Saturday, December 13, 2008

Acid Rain and Cemeteries

Acid rain has become personal! Living in Southern California we never see the effects of acid rain, probably because it doesn’t rain much. On a trip to New York last year I went to visit the graves of my great grandparents at the Franch/German portion of Forest Lawn Cemetery in Buffalo. Many of the stones were so pocked that they were difficult to read. I asked a caretaker why some were so unreadable and others right nearby were fine. I expected her to tell me it was the materials of the marker, but she simple said two words: “acid rain.”

Preservation of cemeteries is most important because something our ancestors thought of as a forever memorial is actually going away. Acid rain, along with general weathering, vandalism, and development is causing the disappearance of valuable history. Each year letters and numbers fade away. Unless we photograph and transcribe existing tombstones there will be a day that we won’t be able to.

There are three major types of stones used to make markers. Slate was used from about 1650 to 1900. In the early days of America, around Boston, there was a supply of very high quality of slate. They are mostly unaffected by acid rain. Proof of that is in the oldest cemeteries most stones are made of slate and are still readable. Sandstone was used from 1650 to 1890. It was quarried in Connecticut and was transported by rail to many cities in the US. It deteriorates quickly, cracks and returns to sand. Another stone is Marble or Limestone, used from 1780-1930. It was desired because of its white pure color. They are made from calcium carbonate and weather badly. The surface becomes pitted and stained. This is what my great grandparents stone (pictured) is made from. It is adversely affected by acid rain. Finally: Granite. Granite has been used since 1860 until today. It is the most durable, often called the “Rock of Ages.” Many cemeteries will only allow granite to be used.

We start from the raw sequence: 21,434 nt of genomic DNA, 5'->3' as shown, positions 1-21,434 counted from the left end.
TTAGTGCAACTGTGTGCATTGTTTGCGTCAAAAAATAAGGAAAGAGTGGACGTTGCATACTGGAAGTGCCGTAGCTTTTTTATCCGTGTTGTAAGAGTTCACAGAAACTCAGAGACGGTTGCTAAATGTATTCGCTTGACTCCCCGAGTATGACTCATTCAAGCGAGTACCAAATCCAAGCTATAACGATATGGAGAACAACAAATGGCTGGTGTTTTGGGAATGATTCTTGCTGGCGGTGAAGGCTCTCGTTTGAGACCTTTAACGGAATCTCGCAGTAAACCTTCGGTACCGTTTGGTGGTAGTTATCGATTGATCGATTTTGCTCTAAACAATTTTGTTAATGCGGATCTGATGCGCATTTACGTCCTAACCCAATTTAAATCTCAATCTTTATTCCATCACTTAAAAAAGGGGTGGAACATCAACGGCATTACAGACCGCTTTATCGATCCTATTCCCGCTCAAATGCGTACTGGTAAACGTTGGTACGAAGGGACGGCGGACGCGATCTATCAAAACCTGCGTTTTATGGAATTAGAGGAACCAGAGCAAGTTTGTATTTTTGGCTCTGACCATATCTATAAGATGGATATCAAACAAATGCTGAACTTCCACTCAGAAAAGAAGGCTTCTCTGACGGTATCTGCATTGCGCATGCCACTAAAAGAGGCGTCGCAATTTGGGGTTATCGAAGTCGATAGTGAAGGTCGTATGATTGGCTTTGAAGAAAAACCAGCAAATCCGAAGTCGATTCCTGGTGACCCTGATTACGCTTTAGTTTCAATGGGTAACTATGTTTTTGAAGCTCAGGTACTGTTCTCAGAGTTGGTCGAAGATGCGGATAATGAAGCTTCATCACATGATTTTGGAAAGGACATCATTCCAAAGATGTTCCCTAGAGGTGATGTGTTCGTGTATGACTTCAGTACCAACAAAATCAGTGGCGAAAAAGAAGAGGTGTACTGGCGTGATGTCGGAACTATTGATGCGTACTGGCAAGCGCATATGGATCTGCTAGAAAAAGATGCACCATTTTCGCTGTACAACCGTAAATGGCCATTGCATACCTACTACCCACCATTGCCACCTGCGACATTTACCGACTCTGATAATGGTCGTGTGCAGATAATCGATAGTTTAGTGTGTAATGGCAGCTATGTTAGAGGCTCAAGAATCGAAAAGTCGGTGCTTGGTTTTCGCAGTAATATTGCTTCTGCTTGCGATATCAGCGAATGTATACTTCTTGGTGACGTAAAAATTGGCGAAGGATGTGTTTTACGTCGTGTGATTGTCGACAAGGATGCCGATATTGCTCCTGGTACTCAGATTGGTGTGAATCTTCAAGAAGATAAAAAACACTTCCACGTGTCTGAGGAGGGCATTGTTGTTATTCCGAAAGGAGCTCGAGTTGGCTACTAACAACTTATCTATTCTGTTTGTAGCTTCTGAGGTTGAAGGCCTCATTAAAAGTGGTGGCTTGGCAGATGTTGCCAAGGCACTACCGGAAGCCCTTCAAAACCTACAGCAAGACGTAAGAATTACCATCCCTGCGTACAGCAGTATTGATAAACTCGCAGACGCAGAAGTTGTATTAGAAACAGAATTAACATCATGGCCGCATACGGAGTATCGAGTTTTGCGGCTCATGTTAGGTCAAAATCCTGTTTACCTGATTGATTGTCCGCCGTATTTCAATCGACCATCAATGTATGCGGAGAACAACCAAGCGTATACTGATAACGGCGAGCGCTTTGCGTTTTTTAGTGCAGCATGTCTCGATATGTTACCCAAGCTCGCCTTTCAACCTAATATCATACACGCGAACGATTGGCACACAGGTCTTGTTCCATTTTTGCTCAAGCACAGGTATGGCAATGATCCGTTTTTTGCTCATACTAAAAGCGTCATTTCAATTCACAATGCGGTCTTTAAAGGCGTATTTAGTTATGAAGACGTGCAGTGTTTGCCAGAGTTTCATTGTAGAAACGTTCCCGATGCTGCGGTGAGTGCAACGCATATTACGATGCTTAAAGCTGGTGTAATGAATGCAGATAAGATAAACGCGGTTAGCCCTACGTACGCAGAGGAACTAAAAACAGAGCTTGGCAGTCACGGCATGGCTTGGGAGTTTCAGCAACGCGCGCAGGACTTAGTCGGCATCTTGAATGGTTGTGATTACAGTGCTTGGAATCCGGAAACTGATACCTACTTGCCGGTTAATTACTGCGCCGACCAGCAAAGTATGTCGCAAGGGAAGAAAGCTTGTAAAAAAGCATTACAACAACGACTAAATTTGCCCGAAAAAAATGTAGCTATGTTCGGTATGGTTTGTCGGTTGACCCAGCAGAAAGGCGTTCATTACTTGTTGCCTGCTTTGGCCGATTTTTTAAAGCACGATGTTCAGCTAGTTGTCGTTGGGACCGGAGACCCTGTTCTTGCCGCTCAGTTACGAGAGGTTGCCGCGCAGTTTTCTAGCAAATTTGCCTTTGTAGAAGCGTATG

To my knowledge there are no other pictures of the Kerkers stones. Of course there may be some pictures (that I would love to have!) hidden in some ones closet or attic or basement, but not a one on line or in any library. By the time I get back to New York, the writing on the stones may be invisible. I guess my work of “publishing” my own collection of family gravestones is waiting for me. Does this work never end?! I hope not.

1 comment:

Janice Tracy said...

Thank you for this wonderful and informative article about how acid rain affects these old, old gravestones. I look forward to reading more of your posts.

A Member of The Association of Graveyard Rabbits